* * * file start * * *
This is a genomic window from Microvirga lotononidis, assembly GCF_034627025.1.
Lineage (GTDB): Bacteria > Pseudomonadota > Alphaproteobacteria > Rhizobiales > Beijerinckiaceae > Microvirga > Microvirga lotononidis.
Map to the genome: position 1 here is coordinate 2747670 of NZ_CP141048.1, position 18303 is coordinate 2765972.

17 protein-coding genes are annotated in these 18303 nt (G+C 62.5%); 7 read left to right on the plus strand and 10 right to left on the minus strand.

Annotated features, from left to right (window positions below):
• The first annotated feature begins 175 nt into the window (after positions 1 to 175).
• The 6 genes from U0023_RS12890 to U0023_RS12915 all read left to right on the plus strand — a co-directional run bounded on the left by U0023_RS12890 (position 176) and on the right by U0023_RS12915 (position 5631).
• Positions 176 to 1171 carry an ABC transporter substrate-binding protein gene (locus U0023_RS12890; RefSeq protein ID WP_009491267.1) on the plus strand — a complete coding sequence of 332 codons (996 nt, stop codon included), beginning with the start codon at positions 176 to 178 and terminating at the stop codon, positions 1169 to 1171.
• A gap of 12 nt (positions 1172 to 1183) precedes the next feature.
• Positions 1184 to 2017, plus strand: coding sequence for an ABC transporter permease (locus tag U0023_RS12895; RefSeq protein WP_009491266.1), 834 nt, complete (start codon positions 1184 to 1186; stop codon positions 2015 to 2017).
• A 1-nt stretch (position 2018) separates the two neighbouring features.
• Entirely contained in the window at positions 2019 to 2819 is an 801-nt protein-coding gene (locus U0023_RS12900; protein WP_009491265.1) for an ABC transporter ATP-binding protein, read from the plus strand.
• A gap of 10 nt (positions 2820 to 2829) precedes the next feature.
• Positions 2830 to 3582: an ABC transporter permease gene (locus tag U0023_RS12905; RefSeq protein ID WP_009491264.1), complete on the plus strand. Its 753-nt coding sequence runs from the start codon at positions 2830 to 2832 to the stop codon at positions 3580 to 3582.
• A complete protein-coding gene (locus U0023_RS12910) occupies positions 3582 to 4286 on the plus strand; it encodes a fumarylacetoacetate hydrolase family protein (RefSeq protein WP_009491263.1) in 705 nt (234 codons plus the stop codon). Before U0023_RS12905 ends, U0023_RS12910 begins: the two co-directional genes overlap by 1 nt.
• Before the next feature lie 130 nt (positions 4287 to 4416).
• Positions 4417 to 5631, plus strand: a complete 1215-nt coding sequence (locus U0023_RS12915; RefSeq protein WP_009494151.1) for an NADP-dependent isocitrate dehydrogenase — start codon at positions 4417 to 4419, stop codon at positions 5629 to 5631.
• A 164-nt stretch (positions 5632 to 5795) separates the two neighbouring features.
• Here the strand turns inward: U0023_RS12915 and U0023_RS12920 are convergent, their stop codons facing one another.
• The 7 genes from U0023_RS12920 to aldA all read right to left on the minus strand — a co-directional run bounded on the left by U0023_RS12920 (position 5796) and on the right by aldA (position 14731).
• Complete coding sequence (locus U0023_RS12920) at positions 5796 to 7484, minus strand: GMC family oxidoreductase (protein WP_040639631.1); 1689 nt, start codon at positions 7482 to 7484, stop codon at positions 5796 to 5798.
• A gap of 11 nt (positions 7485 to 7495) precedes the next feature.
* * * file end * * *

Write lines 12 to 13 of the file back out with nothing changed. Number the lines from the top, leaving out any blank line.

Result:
• Entirely contained in the window at positions 2019 to 2819 is an 801-nt protein-coding gene (locus U0023_RS12900; protein WP_009491265.1) for an ABC transporter ATP-binding protein, read from the plus strand.
• A gap of 10 nt (positions 2820 to 2829) precedes the next feature.